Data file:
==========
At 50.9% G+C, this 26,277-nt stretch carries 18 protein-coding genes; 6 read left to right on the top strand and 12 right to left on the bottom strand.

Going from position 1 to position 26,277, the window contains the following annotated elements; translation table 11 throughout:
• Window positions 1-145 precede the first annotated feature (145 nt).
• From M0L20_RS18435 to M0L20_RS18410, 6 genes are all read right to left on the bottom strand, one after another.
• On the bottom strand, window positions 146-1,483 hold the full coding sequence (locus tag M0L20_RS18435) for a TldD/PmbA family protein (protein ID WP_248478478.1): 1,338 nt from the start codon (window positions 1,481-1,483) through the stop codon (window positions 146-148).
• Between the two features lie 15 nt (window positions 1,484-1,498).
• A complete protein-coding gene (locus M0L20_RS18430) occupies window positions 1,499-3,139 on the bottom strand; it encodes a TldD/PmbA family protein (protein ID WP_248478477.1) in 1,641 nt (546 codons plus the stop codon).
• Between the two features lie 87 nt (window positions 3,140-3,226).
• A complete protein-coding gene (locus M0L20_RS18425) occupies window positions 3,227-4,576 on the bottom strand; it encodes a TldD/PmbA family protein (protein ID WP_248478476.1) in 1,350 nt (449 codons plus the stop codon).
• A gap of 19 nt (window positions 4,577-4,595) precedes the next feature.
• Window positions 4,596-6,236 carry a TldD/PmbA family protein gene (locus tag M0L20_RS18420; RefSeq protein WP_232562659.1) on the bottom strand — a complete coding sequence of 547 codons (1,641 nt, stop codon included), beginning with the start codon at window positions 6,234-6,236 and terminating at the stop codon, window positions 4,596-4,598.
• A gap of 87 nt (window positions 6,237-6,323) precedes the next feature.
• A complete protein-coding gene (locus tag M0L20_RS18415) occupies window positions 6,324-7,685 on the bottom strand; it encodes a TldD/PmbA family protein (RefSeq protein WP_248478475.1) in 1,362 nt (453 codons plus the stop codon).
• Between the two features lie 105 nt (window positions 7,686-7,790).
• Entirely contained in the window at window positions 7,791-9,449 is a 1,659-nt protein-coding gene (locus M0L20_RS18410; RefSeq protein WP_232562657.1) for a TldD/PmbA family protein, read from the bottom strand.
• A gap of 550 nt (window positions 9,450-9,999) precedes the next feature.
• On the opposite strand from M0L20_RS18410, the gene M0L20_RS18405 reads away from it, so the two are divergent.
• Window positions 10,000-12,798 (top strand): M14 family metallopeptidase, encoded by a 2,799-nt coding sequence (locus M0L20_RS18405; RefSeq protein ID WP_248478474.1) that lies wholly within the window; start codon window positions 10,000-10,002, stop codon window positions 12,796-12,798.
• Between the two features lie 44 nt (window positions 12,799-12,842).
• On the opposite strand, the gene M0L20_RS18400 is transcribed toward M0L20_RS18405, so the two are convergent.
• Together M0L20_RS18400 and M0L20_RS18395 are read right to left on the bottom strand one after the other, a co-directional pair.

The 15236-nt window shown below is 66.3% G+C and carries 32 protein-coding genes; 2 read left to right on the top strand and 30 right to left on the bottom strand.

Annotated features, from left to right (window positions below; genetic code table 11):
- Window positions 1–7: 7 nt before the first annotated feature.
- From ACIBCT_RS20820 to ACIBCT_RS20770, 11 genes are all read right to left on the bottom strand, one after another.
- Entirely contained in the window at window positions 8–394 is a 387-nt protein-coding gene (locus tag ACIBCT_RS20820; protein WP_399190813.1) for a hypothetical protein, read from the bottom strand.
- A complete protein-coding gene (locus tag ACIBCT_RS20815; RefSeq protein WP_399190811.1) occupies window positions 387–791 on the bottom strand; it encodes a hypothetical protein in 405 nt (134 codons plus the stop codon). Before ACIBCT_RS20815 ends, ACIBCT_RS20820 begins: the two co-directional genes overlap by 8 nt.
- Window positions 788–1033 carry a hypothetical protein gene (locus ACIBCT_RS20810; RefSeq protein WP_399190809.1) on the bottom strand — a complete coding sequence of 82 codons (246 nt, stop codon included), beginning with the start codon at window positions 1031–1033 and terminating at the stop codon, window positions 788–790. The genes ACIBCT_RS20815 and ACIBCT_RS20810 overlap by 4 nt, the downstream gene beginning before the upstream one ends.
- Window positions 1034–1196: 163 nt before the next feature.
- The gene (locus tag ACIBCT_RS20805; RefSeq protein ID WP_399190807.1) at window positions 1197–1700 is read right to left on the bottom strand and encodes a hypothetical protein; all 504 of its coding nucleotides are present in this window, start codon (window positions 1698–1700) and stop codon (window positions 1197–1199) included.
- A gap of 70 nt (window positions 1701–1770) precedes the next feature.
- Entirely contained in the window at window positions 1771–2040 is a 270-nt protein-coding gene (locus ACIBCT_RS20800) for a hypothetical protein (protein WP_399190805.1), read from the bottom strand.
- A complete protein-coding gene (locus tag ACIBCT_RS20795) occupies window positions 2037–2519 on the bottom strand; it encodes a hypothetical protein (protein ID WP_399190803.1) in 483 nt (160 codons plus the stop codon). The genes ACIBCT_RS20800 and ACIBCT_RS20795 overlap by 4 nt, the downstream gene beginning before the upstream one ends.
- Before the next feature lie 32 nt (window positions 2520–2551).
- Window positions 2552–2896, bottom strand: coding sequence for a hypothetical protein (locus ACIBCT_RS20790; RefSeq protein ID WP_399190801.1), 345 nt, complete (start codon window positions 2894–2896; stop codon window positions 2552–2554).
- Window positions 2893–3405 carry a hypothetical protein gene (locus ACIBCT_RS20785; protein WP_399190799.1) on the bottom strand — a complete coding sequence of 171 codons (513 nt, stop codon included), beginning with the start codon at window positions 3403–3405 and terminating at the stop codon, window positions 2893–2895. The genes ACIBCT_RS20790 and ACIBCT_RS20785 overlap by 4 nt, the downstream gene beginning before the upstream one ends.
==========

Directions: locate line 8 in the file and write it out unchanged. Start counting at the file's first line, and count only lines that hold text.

• Between the two features lie 87 nt (window positions 3,140-3,226).